Lisa - Davie, Florida
Entered on February 24, 2009
Age Group: 50 - 65
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I’m living with two ailing senior dogs for whom special care is routine. I cook bland, grain-free poultry dishes for Frenchie, whose deteriorating spinal malformation required serious weight loss — under his vet’s orders, I had to take him from 23 pounds to 19 (at last weigh in he was under that). His disorder has caused paresis, rendering him unable to walk without his rear legs sliding out from under him. The slightest stress causes frequent urinary and occasional fecal incontinence. He has always been my little sidekick, following me from room to room, and now I sometimes forget that he can’t, so when I leave the room for more than a minute, he breaks into wild howls and yodels, what Frenchie people know as “the French bulldog scream.” He has slept next to me for the ten years I have lived with him. Once a week or so I am awakened by a mess in the bed….a very unsavory mess with omission-worthy details. From the waist up he’s joyful, hungry, alert, and appreciative, so grateful that I can actually feel his heart swell when I sit on the couch with my arm around him, his head lowered, pressing into my side. On the days his legs can’t hold him up, on the days they crisscross behind him and he falls onto his side when hewalks, on the days he leaves three rivers of urine on the floor within 10 minutes, I think about bringing him to his vet and gently saying goodbye. Dignity is the determinant, people say.

My deaf and silent schnauzer, who will be 15 in May, has descended deeper into the abyss of dementia. Her vet’s office displays a brochure advertising a medication that eases the progression of “doggie Alzheimer’s disease,” which asks: does your dog pace back and forth regularly? does your dog wander in the house or spend hours staring into space? does your dog seek isolation rather than your company? If so, …. We answered yes to all of the above with the added behavior of engaging in imaginary room-to-room missions, anxiously seeking an elusive something. But because Gracie has been happy in her loopy wonderland, I decided not to medicate her. She’s on enough medication for petit mal seizures, kidney-related blood pressure problems, incontinence, and thyroid malfunction. There are days she still hops like a rabbit through the yard, which was always her yard– she patrolled it, she killed unfortunate feathered invaders in it, cleared two feet of bushes along the fence to chat with the neighbor’s Cairn terrier, remained the last of the dogs to return to the house because she simply loved being there, watching the water, the trees, the sky. One day after circling the palm trees she greeted me, ecstatically crunching on something marble-like, rolling it against her teeth, her little stumpy tail wagging and her head held high and back, but she quickly twisted her neck, looked sideways and clenched her jaw when I tried to pry her mouth open. It was the skull of a baby bird who had fallen from its nest, its retrieval a measure of Gracie’s prowess and dignity. My vet and I said, “Ewwww.”

She survived cancer twice, and whenever I bring her to the vet to examine some new growth or behavioral peculiarity, I ask is it time? I lose my objectivity with my own dogs. Once, using a needle to extract fluid from a tumor for lab testing, Gracie turned and bit Dr. Kuhn, whom she’s adored for ten years. “Not yet,” Dr. Kuhn assured me. ” This girl has enough piss and vinegar to go on for years.” That was a year ago, before her recent malignancy, before she slowed down. She doesn’t remember direction. She forgets how to walk through the open door. She stands immoblized in the dining room, not recognizing the walls. She reacted poorly to the narcotic the doctor administred during the tumor removal a few months ago and cried through the surgery, then screamed in the house for eight hours following — wandered from room to room crying and howling and screaming. Finally at 9:00 p.m. I gave her 3/4 of a Xanax the vet recommended I get from a friend (thank God I have friend with anxiety). She settled down at midnight and slept next to my bed, which in senile isolation mode, she has avoided for the past three years. I thought we’d say farewell in the morning.She woke up at seven without so much as a whimper and bounced back from the surgery like a two year-old.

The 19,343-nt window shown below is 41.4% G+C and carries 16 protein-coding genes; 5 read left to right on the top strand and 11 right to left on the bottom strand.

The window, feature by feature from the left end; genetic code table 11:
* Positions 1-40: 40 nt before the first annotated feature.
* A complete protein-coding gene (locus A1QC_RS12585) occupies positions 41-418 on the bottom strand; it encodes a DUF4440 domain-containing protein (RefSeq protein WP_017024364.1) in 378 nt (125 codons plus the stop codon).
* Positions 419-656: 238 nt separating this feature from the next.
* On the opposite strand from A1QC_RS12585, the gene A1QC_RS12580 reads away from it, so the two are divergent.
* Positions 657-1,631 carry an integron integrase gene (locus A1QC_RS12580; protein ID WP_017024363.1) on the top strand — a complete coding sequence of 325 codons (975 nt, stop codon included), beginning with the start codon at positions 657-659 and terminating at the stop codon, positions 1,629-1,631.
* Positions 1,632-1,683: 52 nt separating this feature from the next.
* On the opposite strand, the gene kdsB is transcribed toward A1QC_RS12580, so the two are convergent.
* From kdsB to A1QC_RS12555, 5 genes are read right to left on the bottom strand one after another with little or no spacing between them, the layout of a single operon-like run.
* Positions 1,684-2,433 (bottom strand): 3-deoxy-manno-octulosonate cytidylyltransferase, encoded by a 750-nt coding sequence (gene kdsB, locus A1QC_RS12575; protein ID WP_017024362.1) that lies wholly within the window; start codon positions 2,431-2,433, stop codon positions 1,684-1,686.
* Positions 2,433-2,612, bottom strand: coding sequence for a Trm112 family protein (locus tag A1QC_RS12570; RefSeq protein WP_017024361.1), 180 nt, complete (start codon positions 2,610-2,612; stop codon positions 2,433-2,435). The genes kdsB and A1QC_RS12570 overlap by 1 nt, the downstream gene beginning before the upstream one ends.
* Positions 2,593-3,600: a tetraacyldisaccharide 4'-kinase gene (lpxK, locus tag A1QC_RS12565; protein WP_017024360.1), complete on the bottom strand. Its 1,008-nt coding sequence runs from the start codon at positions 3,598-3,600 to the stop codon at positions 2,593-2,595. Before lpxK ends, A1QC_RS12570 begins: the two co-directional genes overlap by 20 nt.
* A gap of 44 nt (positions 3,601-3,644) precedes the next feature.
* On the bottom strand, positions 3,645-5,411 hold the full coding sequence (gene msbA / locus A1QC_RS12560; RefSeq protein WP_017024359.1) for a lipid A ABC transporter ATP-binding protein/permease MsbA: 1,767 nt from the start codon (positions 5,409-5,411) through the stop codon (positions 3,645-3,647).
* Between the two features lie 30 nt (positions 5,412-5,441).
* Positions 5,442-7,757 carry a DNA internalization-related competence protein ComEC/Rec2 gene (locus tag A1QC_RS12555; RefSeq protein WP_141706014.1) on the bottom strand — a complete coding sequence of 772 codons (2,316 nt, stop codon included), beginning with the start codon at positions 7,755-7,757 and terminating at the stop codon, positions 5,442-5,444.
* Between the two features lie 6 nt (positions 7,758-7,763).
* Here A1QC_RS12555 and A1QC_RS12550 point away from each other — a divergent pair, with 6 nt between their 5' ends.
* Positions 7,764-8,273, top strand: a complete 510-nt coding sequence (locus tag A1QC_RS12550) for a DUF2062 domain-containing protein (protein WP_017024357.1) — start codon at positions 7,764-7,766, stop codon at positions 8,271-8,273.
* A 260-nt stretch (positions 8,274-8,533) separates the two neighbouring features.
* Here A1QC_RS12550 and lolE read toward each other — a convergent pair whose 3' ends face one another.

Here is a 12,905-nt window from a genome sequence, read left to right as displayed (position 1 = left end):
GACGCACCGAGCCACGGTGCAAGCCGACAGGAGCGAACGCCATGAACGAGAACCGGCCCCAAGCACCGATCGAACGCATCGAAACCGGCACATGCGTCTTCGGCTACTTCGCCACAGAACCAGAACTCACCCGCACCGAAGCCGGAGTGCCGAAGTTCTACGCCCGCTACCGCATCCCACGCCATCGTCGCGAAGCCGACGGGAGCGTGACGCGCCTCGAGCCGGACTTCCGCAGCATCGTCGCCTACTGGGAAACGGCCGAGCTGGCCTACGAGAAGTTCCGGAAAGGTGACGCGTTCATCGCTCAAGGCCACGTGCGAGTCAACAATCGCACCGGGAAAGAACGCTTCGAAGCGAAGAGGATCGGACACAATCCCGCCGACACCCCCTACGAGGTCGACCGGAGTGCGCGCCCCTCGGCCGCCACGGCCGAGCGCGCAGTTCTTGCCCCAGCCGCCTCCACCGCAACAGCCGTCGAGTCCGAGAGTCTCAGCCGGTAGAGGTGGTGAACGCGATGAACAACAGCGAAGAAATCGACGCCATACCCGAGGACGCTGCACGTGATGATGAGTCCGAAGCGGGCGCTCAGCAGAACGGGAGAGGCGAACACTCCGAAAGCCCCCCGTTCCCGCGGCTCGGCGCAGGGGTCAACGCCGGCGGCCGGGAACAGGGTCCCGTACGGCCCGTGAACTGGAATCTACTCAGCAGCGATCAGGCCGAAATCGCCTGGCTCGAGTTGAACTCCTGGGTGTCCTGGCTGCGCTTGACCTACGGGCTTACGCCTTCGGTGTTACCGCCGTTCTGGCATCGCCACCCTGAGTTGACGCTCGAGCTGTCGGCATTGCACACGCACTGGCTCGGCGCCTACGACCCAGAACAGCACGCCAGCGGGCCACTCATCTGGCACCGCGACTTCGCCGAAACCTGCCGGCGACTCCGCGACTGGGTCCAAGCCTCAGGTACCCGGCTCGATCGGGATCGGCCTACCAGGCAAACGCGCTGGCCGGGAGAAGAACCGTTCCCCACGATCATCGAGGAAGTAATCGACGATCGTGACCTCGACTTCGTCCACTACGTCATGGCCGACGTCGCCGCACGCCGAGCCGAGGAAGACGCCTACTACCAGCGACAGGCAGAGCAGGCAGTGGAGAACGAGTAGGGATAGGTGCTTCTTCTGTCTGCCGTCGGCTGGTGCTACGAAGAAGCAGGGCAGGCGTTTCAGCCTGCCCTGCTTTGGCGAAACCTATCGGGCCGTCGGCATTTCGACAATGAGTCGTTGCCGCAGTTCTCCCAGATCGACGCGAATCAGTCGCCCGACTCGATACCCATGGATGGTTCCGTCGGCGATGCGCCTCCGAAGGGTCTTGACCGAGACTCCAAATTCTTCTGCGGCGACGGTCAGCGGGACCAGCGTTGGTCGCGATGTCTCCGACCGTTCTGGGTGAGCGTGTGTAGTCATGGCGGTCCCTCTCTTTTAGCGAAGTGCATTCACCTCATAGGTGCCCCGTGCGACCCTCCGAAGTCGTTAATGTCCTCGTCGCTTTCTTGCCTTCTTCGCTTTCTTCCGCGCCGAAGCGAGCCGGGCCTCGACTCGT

I heard two stories about dignity from dog people I greatly respect. Deborah, an Irish Water Spaniel breeder in Georgia, described her moment of recognition. Her dog also lived in LaLaLand, happily, until one afternoon, running in the yard on one of her imaginary missions, the dog stopped and froze and as Deborah described it, “a look of absolute terror overcame her.” She said at that moment, seeing her dog so fearful because she couldn’t recognize her surroundings, it was time to let her go.Dr. Kuhn shared a similar story. Her “cognitively impaired” dog engaged in unexplainable night missions much like Gracie. In the morning she found furniture in odd places. One morning she discovered her dog stuck in a furniture configuration of her own making with that same fearful look that asked, “Where am I and how did I get here?” She euthanized her later that day. “They have to go with some dignity,” she said.

Old dogs sleep deeply. Gracie hasn’t responded to calls in years but lately sleeps longer than the rest of us and requires vigorous shaking to awaken. I bend into her pen, checking for breathing and visualize her ending in such sleep, draped over her pawprint soiled pink “princess” bed, by her own calendar and consent, sparing me the anguish of watching her dignityevaporate before she does.